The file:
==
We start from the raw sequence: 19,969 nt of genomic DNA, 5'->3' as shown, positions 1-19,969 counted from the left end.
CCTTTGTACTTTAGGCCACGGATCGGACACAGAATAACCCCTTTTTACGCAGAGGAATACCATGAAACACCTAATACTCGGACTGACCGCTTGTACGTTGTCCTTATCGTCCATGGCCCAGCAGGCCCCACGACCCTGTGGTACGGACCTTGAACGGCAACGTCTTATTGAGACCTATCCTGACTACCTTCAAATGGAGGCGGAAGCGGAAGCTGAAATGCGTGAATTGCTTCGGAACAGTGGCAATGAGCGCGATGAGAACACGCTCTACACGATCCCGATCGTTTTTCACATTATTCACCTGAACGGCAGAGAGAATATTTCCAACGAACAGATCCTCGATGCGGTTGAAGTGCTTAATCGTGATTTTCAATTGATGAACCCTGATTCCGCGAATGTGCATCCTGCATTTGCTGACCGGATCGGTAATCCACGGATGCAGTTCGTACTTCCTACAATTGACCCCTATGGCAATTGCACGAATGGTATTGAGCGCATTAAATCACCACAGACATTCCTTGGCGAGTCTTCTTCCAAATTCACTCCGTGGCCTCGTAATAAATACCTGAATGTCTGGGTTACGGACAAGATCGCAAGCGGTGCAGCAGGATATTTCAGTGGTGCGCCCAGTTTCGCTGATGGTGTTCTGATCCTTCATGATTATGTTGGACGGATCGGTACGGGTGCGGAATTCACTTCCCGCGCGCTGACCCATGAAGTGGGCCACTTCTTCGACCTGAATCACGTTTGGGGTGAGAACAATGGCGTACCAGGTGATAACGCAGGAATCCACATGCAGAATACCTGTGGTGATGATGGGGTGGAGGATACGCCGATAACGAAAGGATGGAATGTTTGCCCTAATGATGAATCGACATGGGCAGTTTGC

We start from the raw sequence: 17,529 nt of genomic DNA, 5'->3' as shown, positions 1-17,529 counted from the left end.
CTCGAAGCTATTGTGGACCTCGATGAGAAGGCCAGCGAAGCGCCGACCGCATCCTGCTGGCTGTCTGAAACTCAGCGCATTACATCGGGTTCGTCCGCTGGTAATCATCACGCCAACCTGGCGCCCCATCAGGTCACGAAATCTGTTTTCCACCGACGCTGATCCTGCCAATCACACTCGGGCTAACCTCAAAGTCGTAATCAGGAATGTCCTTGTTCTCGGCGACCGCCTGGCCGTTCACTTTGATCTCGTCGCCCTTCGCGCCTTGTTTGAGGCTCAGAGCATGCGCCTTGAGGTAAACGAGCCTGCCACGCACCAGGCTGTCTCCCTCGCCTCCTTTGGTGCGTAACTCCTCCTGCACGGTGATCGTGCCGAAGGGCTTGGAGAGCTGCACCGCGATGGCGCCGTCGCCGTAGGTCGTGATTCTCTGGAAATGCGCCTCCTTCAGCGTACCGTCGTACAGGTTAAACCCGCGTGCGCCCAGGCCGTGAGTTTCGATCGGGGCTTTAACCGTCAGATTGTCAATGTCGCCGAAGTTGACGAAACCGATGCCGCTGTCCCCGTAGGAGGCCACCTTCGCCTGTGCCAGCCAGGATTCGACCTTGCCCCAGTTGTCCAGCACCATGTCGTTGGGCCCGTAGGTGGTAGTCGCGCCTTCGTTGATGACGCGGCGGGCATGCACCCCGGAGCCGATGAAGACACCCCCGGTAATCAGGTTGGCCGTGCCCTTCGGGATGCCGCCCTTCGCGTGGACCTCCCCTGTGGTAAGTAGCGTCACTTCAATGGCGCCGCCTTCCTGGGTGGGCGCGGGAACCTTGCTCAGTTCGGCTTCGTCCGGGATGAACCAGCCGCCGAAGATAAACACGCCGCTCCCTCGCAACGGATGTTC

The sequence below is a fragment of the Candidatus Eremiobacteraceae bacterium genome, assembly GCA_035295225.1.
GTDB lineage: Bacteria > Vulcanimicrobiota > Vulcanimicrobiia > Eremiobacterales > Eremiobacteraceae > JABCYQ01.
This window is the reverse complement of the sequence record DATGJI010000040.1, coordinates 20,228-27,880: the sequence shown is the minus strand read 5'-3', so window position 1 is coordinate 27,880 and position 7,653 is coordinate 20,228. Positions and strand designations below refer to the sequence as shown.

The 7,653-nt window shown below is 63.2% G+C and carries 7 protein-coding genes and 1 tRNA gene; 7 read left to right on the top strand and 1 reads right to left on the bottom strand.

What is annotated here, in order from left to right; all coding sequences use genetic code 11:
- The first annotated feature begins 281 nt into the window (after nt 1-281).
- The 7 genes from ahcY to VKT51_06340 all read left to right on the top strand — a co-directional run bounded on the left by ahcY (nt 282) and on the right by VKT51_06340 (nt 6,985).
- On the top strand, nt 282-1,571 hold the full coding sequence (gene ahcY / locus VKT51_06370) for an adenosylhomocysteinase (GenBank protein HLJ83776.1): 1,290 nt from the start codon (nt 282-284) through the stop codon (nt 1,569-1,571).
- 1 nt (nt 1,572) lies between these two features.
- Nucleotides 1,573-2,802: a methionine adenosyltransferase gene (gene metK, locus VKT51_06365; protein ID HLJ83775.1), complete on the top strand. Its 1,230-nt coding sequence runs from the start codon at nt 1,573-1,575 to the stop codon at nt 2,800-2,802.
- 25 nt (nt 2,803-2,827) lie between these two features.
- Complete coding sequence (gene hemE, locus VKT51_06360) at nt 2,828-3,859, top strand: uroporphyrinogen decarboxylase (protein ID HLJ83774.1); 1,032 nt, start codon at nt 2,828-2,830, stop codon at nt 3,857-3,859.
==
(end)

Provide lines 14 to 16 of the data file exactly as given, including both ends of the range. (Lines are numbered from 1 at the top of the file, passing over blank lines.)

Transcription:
- Nucleotides 1,573-2,802: a methionine adenosyltransferase gene (gene metK, locus VKT51_06365; protein ID HLJ83775.1), complete on the top strand. Its 1,230-nt coding sequence runs from the start codon at nt 1,573-1,575 to the stop codon at nt 2,800-2,802.
- 25 nt (nt 2,803-2,827) lie between these two features.
- Complete coding sequence (gene hemE, locus VKT51_06360) at nt 2,828-3,859, top strand: uroporphyrinogen decarboxylase (protein ID HLJ83774.1); 1,032 nt, start codon at nt 2,828-2,830, stop codon at nt 3,857-3,859.